Fred Dryer: Wikis


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Fred Dryer

Fred Dryer in 2001
Date of birth: July 6, 1946 (1946-07-06) (age 63)
Place of birth: Hawthorne, California
Career information
Position(s): Defensive end
Height: 6 ft 6 in (1.98 m)
Weight: 228 lb (103 kg)
Jersey №: 89
College: San Diego State
NFL Draft: 1969 / Round: 1 / Pick: 13
 As player:
New York Giants
Los Angeles Rams
Career highlights and awards
Pro Bowls: 1 (1975)
  • NCAA College Football Hall of Fame
  • NFL Alumni Career Achivement Award
  • San Diego Sports Hall of Fame
  • El Camino C.C. Athletic Hall Of Fame
  • San Diego State University Hall of Fame
  • NCAA College-Division National Champion (1967, 1968)
  • Junior College All-America (1966)
  • Little All-America (1968)
  • All-Rookie (1969)
  • All-Pro (1974)
  • Second-team All-Pro (1975)
  • All-NFC (1974, 1975)
  • Second-team All-NFC (1970, 1973)
  • 104 Career quarterback sacks
Records: NFL, Most safeties/game (2)
NFL, Most safeties/season (2)tie

Rams, Most safeties/career(2)tie

Playing stats at
College Football Hall of Fame

John Frederick "Fred" Dryer (born July 6, 1946 in Hawthorne, California) is an American actor and former football defensive end in the National Football League (NFL). Dryer played 13 years in the NFL, playing 176 games, starting 166, and recording 104 career sacks with the New York Giants and Los Angeles Rams.

Following his retirement from football, Dryer had a successful career as a film and television actor, notably starring in the series Hunter.

Dryer is the only NFL player to score two safeties in one game.


College career

The son of Charles F. Dryer and Genevieve Nell Clark, Dryer began his football career at Lawndale High School in Lawndale, California, and then attended El Camino Junior College before transferring to San Diego State University (SDSU).

Dryer was inducted to the El Camino C.C. Athletic Hall Of Fame in 1988, as a charter member [1] and was the Athlete of the Year for his 1966 performance on the football field. Dryer was also a 1966 Junior College All-American [2]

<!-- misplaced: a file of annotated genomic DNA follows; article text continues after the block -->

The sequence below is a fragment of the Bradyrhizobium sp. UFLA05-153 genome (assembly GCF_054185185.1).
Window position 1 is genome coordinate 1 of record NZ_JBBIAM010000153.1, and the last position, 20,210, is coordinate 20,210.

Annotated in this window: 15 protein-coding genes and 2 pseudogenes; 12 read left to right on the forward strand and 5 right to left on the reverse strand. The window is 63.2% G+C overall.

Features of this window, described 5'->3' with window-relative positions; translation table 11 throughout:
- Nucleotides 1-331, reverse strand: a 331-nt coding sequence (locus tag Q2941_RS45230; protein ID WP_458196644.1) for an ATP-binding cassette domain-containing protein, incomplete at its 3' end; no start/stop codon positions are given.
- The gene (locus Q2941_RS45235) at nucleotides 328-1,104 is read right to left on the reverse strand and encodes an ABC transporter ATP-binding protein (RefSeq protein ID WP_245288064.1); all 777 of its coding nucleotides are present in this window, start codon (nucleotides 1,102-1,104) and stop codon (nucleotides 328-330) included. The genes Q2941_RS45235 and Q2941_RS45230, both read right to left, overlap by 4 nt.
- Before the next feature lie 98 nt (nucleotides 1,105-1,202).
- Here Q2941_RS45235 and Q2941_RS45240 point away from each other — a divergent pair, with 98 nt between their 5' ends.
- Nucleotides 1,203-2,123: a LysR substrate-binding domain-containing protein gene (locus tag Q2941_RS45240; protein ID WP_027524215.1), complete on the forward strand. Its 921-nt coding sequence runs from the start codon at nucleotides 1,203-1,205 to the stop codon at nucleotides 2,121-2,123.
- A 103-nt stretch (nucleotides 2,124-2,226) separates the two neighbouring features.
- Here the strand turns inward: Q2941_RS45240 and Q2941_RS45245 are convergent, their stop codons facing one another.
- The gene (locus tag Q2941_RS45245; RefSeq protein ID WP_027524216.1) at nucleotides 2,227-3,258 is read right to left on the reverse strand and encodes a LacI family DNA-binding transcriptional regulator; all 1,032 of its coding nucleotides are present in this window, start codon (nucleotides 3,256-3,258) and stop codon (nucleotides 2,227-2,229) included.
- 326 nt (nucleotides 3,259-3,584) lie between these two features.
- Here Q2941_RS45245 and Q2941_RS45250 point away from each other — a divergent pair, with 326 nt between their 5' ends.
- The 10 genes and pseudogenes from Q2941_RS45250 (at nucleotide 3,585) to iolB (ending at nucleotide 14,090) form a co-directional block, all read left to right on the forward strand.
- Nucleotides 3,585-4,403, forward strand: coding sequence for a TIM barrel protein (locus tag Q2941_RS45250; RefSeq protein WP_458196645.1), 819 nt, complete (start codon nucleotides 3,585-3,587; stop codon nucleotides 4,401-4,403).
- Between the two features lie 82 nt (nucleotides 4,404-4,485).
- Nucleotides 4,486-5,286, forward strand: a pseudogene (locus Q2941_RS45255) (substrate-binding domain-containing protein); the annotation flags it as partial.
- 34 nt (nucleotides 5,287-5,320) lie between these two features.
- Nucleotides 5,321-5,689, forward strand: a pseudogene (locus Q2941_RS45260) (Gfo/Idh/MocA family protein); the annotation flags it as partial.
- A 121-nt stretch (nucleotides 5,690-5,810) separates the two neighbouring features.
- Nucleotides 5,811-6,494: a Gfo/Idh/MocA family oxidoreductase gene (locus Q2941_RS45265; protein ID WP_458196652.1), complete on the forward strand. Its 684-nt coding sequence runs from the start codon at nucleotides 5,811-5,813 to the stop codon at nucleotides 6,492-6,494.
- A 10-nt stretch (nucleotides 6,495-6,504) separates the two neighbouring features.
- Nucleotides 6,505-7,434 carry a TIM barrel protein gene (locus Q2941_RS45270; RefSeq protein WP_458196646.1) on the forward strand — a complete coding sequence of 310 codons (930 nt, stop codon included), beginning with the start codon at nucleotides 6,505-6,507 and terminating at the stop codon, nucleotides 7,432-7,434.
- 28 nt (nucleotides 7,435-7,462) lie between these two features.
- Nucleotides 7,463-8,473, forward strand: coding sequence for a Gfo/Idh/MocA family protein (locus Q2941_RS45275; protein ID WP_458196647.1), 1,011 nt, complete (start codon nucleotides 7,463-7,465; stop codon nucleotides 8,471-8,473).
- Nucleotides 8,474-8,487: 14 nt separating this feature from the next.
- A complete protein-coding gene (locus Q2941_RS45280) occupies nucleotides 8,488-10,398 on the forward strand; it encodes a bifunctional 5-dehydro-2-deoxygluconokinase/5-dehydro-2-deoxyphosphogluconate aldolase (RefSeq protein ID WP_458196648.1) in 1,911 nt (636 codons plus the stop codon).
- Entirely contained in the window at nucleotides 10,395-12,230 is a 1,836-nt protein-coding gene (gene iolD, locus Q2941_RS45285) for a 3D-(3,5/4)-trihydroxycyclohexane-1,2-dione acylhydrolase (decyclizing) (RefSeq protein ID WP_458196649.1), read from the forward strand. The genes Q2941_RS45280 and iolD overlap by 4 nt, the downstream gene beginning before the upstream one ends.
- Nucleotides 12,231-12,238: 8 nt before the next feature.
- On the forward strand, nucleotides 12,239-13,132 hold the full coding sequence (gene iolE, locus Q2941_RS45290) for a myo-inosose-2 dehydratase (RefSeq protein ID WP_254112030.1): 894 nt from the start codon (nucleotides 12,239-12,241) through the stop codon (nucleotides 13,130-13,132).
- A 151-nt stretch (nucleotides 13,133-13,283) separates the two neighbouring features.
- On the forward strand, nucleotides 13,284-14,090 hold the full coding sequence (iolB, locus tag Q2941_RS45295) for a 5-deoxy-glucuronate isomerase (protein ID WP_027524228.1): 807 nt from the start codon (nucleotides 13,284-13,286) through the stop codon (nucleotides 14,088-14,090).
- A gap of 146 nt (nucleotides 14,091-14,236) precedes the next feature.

During Dryer's junior and senior seasons at San Diego State, the Aztecs had a combined record of 19-1-1. They were the College Division National Champions both in in season. In 1967 they topped both the Associated Press and United Press International polls as #1. In 1968 San Diego State was voted the champions by UPI and North Dakota State topped the AP poll and thus the two schools shared the College-Division title.[3] Dryer was voted the outstanding defensive lineman on the team and as such was the recipient of the Byron H. Chase Memorial Trophy.[4] One of Dryer's teammates was Carl Weathers, who played Apollo Creed in the first four films of the Rocky series. In 1967 the Aztecs allowed 12.9 points a game on defense, which is still ninth in SDSU history. In 1967 and 1968 the Aztec run defense allowed just 80.1 and 100.1 yards per game, still fourth and fifth, respectively in school annals after nearly forty years.[5]

Dryer was named to the Little All-America team in 1968 since at the time the school was 1-AA. Dryer played in the East-West Shrine Game in San Francisco, the Hula Bowl in Honolulu and the College All-Star Game in Chicago where the college stars played the world champion New York Jets. [6]

In 1988, Dryer was inducted into the San Diego State University Aztec Hall of Fame. [7] In 1997 Dryer received college football's ultimate honor in being voted to the College Football Hall of Fame and is one of only three SDSU Aztecs in the collegiate Hall of Fame.

NFL career

Dryer was drafted in the first round of the 1969 NFL Draft by the New York Giants and won a starting job as a rookie. He was the starting right defensive end from 1969 through 1971. He led the team in quarterback sacks each of those three seasons with 8½ in 1969, 12 in 1970 and 8½ in 1971. Dryer was traded to the New England Patriots in February 1972 for three draft choices (a first, second, and sixth), then on draft day of that year he was dealt to the Los Angeles Rams for a first round draft pick and backup defensive end Rick Cash. He spent his first year with the Rams where he backed up left defensive end Jack Youngblood making only four starts but playing in every game despite a broken hand and broken nose. His primary role in 1972 was to come in on likely passing downs and rush the passer. In 1973, Dryer started all 14 games on the right side and became the only NFL player ever to have two safeties in the same game by dumping opposing passers in the end zone twice in the fourth quarter. He ended the season with 10 sacks, 3 forced fumbles and recovered 3 fumbles (all three were second on the top-ranked Rams defense). After the season he was a Second-team All-NFC pick by Pro Football Weekly.

In 1974 he had 15 sacks and was voted the Rams Outstanding Defensive Lineman and was named All-Pro and All-NFC. He scored his first NFL touchdown in 1975 on a 20-yard interception return against Philadelphia. After scoring his touchdown against the Eagles, Dryer promised that if he ever scored another, he would set his hair on fire in the end zone. Against the Eagles that day, he chose to celebrate by "rolling six", a touchdown celebration where the player scoring rolls the ball like an imaginary pair of dice with some of his teammates looking on. He ended 1975 with 12 sacks, behind only Jack Youngblood on and was voted All-NFC. Additionally, Dryer played in the 1975 Pro Bowl, was a Second-team All-Pro selection as well.